[rspec-users] Step matchers

David Chelimsky dchelimsky at gmail.com
Mon Oct 15 08:10:57 EDT 2007

On 10/15/07, Wincent Colaiuta <win at wincent.com> wrote:
> El 15/10/2007, a las 5:49, rspec-users-request at rubyforge.org escribió:
> >>> Actually a parser for this would be quite simple
> >>
> >> Dead simple. It would also allow us to do away with methods like
> >> Given, When and Then, which some people have objected to (because of
> >> the capitalization), because the stories are no longer expressed
> >> directly in Ruby. Internally, the parser could use a StepFactory
> >> to do
> >> things like create_given, create_when, etc (or however we decide to
> >> name these).
> >>
> >> I'm really excited about this idea!
> >>
> >> Cheers,
> >> David
> >
> > I'm working with a customer who's got a decent-sized Rails app with
> > absolutely 0 lines of test code.  The first thing we'll be doing is
> > writing a bunch of user stories together.  I'm going to do it in this
> > new format, so I ought to have at least a basic implementation in a
> > couple of days as a matter of necessity :)
> I've read this thread with some interest but I don't really get
> exactly what's being proposed, in the sense of how this would look in
> practice.
> - The customer/client (not necessarily with any programming
> knowledge) writes the stories in a format which is (almost) plain text.

Why almost? Because there is required syntax? We're asking them to be
able to write this:

Story: employee accrues 1 day per month

 As an employee
 I want to accrue 1 day per month during my first year
 So that I can replenish my self

 Scenario: accrual after one month
   Given an employee
   When employee has worked 1 month
   Then employee should accrue 1 day vacation time

 Scenario: accrual after 2 months
   Given an employee
   When employee has worked 2 months
   Then employee should accrue 1 days vacation time

> - The developer then writes custom "step matchers"; where do they go?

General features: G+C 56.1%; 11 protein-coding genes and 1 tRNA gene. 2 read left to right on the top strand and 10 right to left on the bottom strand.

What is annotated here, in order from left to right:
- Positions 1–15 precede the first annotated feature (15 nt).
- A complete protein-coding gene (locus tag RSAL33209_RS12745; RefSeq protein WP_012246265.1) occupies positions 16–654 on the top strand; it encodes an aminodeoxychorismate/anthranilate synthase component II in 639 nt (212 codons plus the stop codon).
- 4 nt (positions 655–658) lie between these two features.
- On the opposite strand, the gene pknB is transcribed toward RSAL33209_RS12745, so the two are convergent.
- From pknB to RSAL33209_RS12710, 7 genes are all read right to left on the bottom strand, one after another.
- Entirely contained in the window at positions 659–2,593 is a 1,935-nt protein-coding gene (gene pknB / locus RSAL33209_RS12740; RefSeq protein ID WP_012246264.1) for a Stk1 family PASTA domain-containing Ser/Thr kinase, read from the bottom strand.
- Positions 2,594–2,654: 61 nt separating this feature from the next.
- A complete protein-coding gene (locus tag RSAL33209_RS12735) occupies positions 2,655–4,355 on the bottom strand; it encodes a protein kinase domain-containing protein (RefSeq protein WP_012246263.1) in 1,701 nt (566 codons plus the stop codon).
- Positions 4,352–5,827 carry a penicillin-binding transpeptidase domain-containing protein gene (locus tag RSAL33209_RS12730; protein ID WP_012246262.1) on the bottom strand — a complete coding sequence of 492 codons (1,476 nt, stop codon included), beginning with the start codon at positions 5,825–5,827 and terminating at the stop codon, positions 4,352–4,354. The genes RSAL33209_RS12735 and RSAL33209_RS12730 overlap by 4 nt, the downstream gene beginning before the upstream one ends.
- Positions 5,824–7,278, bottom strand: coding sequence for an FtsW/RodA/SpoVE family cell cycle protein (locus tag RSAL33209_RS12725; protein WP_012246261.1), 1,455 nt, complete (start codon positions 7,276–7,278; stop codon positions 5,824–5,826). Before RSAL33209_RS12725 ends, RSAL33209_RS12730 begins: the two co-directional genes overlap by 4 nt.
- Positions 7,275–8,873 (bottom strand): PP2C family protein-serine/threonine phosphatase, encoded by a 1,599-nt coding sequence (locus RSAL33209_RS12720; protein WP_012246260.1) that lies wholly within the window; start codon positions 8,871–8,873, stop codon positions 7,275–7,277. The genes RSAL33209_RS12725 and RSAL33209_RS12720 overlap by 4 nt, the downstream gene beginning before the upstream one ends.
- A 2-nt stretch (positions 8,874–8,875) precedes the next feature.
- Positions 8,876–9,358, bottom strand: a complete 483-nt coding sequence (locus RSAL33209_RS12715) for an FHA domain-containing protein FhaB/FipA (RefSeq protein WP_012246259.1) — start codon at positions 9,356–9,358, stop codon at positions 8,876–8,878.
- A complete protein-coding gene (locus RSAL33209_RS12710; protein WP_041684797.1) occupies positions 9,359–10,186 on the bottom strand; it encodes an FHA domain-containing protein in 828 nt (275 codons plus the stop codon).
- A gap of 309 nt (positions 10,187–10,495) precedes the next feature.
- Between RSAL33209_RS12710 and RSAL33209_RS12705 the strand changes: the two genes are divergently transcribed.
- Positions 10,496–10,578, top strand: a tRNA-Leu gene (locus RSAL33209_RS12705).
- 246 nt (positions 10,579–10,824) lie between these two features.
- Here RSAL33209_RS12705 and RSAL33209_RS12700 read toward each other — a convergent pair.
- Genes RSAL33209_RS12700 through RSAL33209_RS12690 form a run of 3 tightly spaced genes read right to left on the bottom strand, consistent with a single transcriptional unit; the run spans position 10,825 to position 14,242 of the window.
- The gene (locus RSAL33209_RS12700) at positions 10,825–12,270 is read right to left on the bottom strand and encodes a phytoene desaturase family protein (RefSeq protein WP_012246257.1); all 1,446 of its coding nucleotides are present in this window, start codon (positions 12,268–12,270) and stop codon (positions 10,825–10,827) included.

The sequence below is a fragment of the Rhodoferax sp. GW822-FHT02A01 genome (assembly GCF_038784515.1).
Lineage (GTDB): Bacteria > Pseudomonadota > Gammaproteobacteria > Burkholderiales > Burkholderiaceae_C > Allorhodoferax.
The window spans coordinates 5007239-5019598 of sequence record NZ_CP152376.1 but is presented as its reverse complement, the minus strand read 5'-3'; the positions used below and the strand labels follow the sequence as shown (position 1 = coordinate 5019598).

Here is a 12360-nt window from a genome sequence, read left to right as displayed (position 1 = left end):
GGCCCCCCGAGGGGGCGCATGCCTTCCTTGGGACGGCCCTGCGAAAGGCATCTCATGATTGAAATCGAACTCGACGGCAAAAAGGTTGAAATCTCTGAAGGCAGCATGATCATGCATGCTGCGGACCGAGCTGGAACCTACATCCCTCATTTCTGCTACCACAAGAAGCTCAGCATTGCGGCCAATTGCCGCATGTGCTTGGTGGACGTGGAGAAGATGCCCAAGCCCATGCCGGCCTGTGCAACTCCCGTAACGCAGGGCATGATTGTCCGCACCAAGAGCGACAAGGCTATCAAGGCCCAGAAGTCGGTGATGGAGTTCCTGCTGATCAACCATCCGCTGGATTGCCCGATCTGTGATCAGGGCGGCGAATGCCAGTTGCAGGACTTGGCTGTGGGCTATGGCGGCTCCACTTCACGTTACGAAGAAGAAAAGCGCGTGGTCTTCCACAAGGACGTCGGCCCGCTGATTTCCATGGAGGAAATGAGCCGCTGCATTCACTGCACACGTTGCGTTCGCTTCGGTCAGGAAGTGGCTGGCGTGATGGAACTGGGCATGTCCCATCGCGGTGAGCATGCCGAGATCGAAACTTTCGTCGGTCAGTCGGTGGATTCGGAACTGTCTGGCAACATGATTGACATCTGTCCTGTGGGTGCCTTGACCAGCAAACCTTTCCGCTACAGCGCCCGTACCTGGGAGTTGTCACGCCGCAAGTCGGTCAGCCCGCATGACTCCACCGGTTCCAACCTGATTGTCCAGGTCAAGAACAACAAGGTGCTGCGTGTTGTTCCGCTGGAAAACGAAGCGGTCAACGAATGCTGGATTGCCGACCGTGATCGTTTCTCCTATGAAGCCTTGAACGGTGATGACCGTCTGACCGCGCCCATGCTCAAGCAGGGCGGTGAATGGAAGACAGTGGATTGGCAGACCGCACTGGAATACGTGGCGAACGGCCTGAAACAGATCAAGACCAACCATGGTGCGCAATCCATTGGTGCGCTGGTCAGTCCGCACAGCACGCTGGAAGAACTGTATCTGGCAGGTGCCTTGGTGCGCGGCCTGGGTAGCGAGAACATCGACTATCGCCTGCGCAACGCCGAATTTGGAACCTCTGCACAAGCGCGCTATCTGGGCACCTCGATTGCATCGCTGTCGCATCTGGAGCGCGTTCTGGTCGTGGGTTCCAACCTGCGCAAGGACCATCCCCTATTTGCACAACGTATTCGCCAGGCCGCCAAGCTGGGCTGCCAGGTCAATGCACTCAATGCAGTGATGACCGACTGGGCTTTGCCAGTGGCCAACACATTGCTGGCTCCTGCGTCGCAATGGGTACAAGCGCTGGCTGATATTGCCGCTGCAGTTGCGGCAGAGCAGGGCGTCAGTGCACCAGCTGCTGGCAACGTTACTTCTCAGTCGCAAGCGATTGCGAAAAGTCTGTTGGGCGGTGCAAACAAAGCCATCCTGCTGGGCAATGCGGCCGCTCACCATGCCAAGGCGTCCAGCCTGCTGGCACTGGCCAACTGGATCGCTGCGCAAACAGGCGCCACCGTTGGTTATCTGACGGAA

TBD. Probably in a directory under stories named steps or step_matchers.

> - How much of parsing can be generalized and done by RSpec itself
> without requiring the developer to spend too much time writing the
> matchers?

At first this will be all on the developer. But this actually solves
the problem of sharing steps across stories. I'm sure that, as we gain
experience with this, people will create Step Libraries (coined by Pat
Maddox earlier in this thread, I believe) that would serve general use
well. I can especially see this evolving in the area of rails
controllers, though I would want to see them be higher level than

  When admin gets /users

I'd much rather see this:

  When admin navigates to the user list

In this case, the step would look in a Hash like this:

  paths = { 'the user list' => '/users' }

This would mean keep the stories at the right level of abstraction and
make them easier to maintain if/when paths change.

> Basically the idea of neat and readable stories is very appealing,
> but I don't really understand the mechanics of what's being proposed.
> Can someone please clarify?

There are some pieces missing. Pat's initial description (the
beginning of this thread) recognizes Steps, but I'd like to see them
include the mechanics. Something like this:

  matcher = StepMatcher.new("/^(.*) navigates to (.*)$") do
    login_as arg1
    get arg2

Then the runner would translate this:

  When admin navigates to the user list

to this:

  find_when('admin navigates to the user list')

which would find the matcher defined above and eventually do this:

  matcher.run_step 'admin navigates to the user list'

at which point 'admin' and 'the user list' would be extracted and
thrown at the block.

Obviously there are pieces missing here, but I think that this could
prove very easy to use.


> Wincent
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